The vast majority of BMW X5s sold in the UK are powered by a 3.0-litre, six-cylinder turbodiesel. They're all automatic, too; there’s no longer a manual X5 transmission option.
In 2010, new engines were launched for the xDrive30d, xDrive40d and xDrive50i, with the latter two models replacing the xDrive35d and xDrive48i respectively.
The entry-level xDrive30d was upgraded to produce 241bhp, up 10bhp on the previous xDrive30d, while 0-62mph acceleration was trimmed to a claimed 7.6sec. The unit was also made more frugal, putting combined cycle economy at 38.2mpg, equivalent to 195g/km of CO2.
At 241bhp, the entry-level engine in the X5 xDrive30d is one of the more powerful in its class, and it gives this SUV a healthy turn of speed. We recorded a 0-60mph time of 7.9sec, and there’s a broad spread of power throughout the rev range. Peak torque of 398lb ft is developed at 1750-3000rpm, so response from low revs is excellent, too.
The replacement of the xDrive35d with the xDrive40d also brought performance gains, with the 0-62mph time dropping from 7.0sec to 6.6sec, thanks to a power output boosted by almost 20bhp.
The twin-turbo diesel engine is a gutsy device, with a flexible delivery and excellent refinement – all of which makes it perfectly suited for duty in a big luxury 4x4. A prodigious 442lb ft of torque arrives early in the rev range to make light work of the xDrive40d's weight, endowing it with excellent step-off, solid in-gear shove and a good turn of speed.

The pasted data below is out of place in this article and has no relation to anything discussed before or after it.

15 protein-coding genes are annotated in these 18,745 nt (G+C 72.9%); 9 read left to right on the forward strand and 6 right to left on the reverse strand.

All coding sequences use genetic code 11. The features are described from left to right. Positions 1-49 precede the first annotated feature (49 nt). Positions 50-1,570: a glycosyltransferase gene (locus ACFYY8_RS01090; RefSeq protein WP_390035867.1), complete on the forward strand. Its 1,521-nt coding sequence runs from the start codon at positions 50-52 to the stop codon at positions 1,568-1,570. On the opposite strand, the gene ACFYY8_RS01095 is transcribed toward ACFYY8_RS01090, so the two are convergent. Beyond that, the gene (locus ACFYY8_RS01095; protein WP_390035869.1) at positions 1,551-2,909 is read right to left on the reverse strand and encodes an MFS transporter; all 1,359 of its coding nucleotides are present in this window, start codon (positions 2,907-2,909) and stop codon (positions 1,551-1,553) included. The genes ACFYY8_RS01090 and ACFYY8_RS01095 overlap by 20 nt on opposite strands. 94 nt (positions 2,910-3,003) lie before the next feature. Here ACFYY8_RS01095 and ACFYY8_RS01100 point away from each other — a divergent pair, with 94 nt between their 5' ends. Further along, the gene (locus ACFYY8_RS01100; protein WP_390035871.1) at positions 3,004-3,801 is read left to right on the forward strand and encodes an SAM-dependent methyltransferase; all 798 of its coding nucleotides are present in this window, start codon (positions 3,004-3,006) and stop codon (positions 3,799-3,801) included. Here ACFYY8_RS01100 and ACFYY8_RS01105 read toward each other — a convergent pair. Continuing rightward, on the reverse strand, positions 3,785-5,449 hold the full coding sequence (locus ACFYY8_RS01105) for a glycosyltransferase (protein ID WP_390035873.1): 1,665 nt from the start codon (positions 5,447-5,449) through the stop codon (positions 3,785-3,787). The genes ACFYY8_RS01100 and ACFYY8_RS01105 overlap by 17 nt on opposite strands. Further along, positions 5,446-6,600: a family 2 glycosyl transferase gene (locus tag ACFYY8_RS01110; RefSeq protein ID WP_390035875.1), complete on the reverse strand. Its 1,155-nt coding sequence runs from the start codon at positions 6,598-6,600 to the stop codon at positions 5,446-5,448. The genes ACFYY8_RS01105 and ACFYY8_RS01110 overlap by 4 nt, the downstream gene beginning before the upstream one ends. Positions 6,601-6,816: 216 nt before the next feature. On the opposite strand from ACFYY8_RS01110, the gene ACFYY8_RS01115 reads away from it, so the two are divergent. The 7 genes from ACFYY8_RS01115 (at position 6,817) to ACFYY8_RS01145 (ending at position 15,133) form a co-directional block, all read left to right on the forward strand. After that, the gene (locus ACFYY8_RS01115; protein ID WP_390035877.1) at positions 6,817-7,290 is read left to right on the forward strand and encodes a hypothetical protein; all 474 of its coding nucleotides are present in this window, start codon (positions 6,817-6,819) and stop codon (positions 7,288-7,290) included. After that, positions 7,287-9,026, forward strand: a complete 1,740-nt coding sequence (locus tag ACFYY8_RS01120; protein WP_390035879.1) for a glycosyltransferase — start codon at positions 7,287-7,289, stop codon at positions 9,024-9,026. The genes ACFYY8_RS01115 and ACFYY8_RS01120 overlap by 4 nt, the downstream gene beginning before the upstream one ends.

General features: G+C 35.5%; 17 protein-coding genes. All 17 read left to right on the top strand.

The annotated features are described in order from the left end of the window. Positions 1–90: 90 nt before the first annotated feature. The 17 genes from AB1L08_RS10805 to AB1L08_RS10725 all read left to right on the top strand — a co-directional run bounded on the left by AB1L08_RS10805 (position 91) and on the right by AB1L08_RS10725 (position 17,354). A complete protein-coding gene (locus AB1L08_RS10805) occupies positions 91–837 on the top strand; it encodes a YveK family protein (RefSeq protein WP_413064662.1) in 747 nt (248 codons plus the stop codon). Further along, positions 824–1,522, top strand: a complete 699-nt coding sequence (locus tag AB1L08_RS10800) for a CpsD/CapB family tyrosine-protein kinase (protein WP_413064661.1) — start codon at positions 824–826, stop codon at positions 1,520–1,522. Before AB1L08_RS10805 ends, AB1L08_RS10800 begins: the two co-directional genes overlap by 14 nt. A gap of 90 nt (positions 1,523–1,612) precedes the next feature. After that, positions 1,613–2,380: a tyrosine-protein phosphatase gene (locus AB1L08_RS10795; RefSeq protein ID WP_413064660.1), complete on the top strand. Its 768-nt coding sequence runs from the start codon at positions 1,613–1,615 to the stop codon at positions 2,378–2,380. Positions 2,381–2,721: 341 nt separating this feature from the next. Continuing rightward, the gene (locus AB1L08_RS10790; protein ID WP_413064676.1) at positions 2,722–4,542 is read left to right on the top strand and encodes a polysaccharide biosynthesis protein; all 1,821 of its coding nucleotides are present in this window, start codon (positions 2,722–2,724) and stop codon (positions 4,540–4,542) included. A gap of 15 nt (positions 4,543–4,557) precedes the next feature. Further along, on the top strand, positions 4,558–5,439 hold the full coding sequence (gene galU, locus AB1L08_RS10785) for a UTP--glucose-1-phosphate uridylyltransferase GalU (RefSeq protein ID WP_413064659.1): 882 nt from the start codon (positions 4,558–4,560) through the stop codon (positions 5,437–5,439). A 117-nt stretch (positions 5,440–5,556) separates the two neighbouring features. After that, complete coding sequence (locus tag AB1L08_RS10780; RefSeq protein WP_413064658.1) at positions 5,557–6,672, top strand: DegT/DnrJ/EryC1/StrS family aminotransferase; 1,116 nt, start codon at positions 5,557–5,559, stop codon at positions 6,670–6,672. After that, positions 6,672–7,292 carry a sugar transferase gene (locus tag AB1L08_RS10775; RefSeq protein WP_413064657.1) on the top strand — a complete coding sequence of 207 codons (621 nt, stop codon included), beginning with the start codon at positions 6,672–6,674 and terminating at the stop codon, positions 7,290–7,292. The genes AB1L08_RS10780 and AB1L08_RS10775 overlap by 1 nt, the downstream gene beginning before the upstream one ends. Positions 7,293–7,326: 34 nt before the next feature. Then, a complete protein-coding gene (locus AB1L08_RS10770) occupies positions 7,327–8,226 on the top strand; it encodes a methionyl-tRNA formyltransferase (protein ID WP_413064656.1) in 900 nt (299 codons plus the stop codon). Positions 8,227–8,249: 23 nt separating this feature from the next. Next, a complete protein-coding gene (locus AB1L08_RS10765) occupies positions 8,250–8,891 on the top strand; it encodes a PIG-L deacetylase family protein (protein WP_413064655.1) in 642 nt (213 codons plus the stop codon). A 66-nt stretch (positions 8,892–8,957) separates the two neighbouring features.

The twin-turbo 4.4-litre V8 petrol engine in the xDrive50i (the same unit is also seen in the 7 Series) pumps out 402bhp and provides startling performance, reaching 62mph in just 5.5sec.
With a fat 443lb ft of torque from 1750rpm, the xDrive50i is as flexible as the best diesels but also wonderfully smooth and crisp. It sounds nice, too. When viewed on its own merits – ignoring consumption figures compared with the more frugal diesels in the range – this xDrive50i is quite magnificent.
If the xDrive50i's performance doesn't set your pants on fire, the only car for you will be the shockingly rapid X5 M, a leviathan designed to tempt buyers away from the Porsche Cayenne Turbo.
The BMW's 547bhp sounds impressive enough; more startling is the 502lb ft of torque, which is available from just 1500rpm right up to 5650rpm. That’s enough for the X5 to crack 0-62mph in 4.7sec and reach a limited top speed of 155mph.